Published April 1972 — Download PDF of the original newspaper column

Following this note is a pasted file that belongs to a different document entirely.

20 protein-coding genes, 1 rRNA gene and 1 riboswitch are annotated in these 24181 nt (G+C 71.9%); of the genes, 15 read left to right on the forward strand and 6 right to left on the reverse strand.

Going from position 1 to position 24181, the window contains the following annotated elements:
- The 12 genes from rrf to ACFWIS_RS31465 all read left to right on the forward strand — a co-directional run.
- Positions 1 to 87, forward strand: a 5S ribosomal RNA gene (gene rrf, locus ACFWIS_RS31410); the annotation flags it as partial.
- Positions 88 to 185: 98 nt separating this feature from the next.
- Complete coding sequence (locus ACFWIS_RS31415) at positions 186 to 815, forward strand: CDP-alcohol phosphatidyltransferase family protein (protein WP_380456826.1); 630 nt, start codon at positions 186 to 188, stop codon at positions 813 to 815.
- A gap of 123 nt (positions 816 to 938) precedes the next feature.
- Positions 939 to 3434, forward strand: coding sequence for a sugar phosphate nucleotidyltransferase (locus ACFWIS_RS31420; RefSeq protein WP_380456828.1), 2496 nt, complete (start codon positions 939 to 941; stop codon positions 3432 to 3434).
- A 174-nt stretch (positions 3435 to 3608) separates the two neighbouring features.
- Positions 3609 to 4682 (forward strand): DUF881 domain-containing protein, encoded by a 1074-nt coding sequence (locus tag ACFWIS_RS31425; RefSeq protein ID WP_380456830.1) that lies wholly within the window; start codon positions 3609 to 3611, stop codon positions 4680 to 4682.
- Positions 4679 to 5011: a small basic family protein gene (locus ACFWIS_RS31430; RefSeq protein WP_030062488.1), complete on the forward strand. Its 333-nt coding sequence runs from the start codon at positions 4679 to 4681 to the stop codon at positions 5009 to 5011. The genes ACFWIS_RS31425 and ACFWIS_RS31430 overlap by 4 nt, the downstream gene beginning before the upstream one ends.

Byrd's-Eye View By U.S. Senator Robert C. Byrd The Senate's "Whipping Post" "I am glad that Robert C. Byrd has at last gotten what he deserved-the whipping post." This comes from a letter received in my office shortly after I had won the Senate Majority Whip's race early last year. But it may be indicative, as are many letters from students, of an interest in the history and duties of the office of Whip. The office of Whip is a British institution; it is found in most commonwealth countries which have based their parliament on that of the United Kingdom. The term "Whip" has two distinct parliamentary meanings in England. It refers both to a party official, as in the United States Senate, and to a written document. Whips were first used in 1621, when notices, known as "circular letters," were sent to the King's friends in the House of Commons. Turning to the Whip as a party official, Edmund Burke, the great English statesman, is considered the first to have used the term to denote a party leader when, during a debate, he described how ministries had sent for their friends to the north-and even to Paris-"whipping them in." Burke was referring to the "whipper-in," a huntsman who kept the hounds from straying during a fox hunt. Party whips did not exist in the United States Senate in the early days, even though our national legislature followed many legislative practices of the English parliament. The first Senate Democratic Whip, J. Hamilton Lewis of Illinois, was elected in 1913; the first Republican Whip, James Wadsworth, N.Y., in 1915. Since 1913, there have been 14 Democratic Whips and 11 Republican Whips. Each Whip is elected by the respective party caucus on the opening day of each new Congress. The responsibilities of the Majority Whip are: to assist the Majority Leader in carrying out the policies formulated by the Democratic Policy Committee; to be on the Floor at all times when the Senate is in session; to insist on enforcement of the Senate rules regarding order and decorum; to keep the legislation moving; and to keep party members informed of the legislative program and the scheduling of votes. Although the post of Whip is not, indeed, a “whipping post," it is an exacting, demanding, often difficult, always challenging position of great responsibility-not only within the party and parliamentary machinery, but also in the legislative process.